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  • Embargo expired:
    25-Feb-2019 3:00 PM EST

Article ID: 708572

Ancient Poop Helps Show Climate Change Contributed to Fall of Cahokia

University of Wisconsin-Madison

A new study shows climate change may have contributed to the decline of Cahokia, a famed prehistoric city near present-day St. Louis. And it involves ancient human poop.

22-Feb-2019 4:50 PM EST

Article ID: 708626

New Chimpanzee Culture Discovered

Max Planck Institute for Evolutionary Anthropology

Chimpanzees have a more elaborate and diversified material culture than any other nonhuman primate.

25-Feb-2019 12:05 PM EST

Social and Behavioral Sciences


Article ID: 708405

Pottery reveals America’s first social media networks

Washington University in St. Louis

Long before Snapchat, Instagram, Facebook and even MySpace, early Mississippian Mound cultures in America’s southern Appalachian Mountains shared artistic trends and technologies across regional networks that functioned in similar ways as modern social media, suggests new research from Washington University in St. Louis.

20-Feb-2019 2:05 PM EST

Article ID: 707966

Early “Fossils” Formed by Tectonics, not Life

Department of Energy, Office of Science

The 3.7-billion-year-old structures were considered the first evidence for life on the planet; new evidence suggests differently.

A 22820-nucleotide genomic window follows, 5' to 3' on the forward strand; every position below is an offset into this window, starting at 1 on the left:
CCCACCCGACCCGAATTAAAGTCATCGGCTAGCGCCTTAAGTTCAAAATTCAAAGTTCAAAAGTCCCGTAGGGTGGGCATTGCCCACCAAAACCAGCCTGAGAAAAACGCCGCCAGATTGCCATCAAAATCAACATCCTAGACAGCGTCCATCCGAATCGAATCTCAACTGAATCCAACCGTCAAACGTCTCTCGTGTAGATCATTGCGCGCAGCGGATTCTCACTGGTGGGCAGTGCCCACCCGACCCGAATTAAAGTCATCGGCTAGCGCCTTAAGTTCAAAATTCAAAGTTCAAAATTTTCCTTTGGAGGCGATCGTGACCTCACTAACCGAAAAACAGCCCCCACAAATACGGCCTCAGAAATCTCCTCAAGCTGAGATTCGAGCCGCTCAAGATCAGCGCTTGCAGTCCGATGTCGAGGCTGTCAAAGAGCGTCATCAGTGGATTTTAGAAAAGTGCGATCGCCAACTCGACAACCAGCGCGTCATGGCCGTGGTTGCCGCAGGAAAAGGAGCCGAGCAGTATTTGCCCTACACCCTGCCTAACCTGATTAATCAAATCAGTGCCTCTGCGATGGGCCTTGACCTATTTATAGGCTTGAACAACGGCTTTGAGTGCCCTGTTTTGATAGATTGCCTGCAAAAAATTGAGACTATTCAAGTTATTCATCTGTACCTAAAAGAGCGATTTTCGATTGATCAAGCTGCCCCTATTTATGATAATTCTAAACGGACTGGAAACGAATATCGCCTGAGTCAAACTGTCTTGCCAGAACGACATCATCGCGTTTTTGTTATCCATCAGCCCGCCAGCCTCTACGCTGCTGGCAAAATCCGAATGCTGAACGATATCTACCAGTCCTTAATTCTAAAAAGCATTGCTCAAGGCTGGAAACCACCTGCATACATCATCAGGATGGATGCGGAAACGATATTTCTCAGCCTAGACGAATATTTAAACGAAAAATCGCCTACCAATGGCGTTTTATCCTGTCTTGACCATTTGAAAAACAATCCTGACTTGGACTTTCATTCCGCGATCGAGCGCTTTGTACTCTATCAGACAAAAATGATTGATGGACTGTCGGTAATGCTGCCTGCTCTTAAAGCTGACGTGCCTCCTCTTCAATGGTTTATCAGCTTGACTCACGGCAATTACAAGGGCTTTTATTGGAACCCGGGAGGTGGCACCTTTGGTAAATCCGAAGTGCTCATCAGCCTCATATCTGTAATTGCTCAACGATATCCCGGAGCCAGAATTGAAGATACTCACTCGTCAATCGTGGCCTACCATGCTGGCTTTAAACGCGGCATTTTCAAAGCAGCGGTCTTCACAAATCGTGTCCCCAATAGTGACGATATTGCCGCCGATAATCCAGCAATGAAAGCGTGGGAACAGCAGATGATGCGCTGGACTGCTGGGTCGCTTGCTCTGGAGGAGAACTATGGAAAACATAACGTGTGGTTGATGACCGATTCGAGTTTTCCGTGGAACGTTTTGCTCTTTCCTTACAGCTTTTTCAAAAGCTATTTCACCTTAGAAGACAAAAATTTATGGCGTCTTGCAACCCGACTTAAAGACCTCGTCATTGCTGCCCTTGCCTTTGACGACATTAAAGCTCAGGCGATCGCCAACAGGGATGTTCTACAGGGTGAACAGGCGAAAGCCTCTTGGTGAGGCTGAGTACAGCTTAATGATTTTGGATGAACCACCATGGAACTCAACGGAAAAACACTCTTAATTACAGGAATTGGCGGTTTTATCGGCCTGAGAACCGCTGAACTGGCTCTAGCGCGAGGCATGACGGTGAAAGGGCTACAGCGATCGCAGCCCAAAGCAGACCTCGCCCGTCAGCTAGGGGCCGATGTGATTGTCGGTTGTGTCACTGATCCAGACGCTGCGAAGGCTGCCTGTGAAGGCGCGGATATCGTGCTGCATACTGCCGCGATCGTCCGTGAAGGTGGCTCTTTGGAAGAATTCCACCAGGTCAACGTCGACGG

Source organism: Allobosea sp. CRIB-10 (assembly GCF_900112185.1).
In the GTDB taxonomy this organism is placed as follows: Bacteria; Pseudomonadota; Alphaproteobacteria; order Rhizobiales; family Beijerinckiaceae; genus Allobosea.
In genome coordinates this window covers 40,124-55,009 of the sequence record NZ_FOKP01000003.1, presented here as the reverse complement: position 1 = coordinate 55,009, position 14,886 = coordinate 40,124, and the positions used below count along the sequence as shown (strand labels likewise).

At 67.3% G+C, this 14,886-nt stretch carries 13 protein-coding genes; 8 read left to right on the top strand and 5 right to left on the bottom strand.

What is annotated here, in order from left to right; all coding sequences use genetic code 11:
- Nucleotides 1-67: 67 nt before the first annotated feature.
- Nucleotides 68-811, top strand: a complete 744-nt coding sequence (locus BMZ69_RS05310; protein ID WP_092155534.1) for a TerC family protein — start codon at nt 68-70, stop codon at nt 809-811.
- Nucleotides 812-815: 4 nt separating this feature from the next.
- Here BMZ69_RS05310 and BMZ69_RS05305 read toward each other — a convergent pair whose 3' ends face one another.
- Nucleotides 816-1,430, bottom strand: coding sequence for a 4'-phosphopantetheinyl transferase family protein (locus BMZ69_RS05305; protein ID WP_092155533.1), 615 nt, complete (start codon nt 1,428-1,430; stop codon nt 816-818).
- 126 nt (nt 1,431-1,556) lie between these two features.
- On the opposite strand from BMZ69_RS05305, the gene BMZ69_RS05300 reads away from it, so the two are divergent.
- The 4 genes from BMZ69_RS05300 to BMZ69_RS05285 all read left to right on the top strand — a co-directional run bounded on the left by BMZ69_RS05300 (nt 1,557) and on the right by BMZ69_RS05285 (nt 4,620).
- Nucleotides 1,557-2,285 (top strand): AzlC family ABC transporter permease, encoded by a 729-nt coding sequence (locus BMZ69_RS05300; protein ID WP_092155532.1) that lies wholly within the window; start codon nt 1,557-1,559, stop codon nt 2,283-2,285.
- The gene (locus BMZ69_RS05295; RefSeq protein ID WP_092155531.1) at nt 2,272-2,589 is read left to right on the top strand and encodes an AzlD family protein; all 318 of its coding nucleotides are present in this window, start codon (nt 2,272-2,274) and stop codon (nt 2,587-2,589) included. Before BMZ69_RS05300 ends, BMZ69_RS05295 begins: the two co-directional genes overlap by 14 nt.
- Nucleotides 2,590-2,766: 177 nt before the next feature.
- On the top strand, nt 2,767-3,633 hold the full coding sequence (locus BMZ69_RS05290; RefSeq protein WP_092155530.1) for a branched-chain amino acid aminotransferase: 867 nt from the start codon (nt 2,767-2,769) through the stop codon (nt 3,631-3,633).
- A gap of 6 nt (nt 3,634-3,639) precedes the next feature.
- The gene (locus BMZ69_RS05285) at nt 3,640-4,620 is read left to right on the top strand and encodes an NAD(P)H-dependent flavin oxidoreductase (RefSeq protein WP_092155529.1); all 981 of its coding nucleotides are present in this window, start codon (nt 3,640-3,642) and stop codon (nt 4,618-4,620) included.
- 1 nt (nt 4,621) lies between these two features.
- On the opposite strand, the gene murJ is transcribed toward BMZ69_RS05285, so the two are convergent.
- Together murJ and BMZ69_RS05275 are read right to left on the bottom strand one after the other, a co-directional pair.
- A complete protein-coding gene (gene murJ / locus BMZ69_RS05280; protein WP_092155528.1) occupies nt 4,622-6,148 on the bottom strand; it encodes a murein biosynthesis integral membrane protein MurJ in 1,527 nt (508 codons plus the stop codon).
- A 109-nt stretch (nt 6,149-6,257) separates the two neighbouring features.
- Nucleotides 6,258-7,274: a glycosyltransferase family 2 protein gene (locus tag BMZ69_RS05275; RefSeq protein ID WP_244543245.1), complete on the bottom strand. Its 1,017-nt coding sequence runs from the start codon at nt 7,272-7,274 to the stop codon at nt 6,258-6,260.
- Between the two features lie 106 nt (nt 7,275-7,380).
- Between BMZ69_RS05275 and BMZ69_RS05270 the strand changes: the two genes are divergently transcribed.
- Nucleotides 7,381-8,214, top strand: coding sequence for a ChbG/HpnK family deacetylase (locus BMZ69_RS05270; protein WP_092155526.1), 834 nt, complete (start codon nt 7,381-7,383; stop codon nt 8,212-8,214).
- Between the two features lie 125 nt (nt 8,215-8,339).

19-Feb-2019 3:05 PM EST
  • Embargo expired:
    19-Feb-2019 7:00 AM EST

Article ID: 708156

Quarrying of Stonehenge ‘Bluestones’ Dated to 3000 BC

University College London

Excavations at two quarries in Wales, known to be the source of the Stonehenge ‘bluestones’, provide new evidence of megalith quarrying 5,000 years ago, according to a new UCL-led study.

15-Feb-2019 10:00 AM EST

Article ID: 708223

Diversity on land is not higher today than in the past, study shows

University of Birmingham

The rich levels of biodiversity on land seen across the globe today are not a recent phenomenon: diversity on land has been similar for at least the last 60 million years, since soon after the extinction of the dinosaurs.

18-Feb-2019 11:05 AM EST

Article ID: 708120

Dog burial as common ritual in Neolithic populations of north-eastern Iberian Peninsula

Universidad De Barcelona

Coinciding with the Pit Grave culture (4200-3600 years before our era), coming from Southern Europe, the Neolithic communities of the north-eastern Iberian Peninsula started a ceremonial activity related to the sacrifice and burial of dogs.

14-Feb-2019 1:05 PM EST
  • Embargo expired:
    13-Feb-2019 2:00 PM EST

Article ID: 707736

Exceptional new titanosaur from middle Cretaceous Tanzania: Mnyamawamtuka


An exceptional sauropod dinosaur specimen from the middle Cretaceous of Tanzania represents a unique species and provides new insights into sauropod evolution, according to a study published February 13, 2019 in the open-access journal PLOS ONE by Eric Gorscak of Midwestern University, Illinois, and Patrick O’Connor of Ohio University, USA.

7-Feb-2019 1:05 PM EST
  • Embargo expired:
    13-Feb-2019 2:00 PM EST

Article ID: 708052

Scientists Look Into The Past To Help Identify Fish Threatened with Local Extinction

Wildlife Conservation Society

Marine scientists from the University of Queensland, WCS (Wildlife Conservation Society) and other groups have developed a methodology to assess fish stocks that combines new data with archeological and historical records – some dating back to the 8th Century AD.

13-Feb-2019 2:00 PM EST

Article ID: 708036

Gallery 400 exhibit explores effects of climate insecurity across the planet

University of Illinois at Chicago

Gallery 400 exhibit at UIC looks at climate insecurity around the world.

13-Feb-2019 11:05 AM EST

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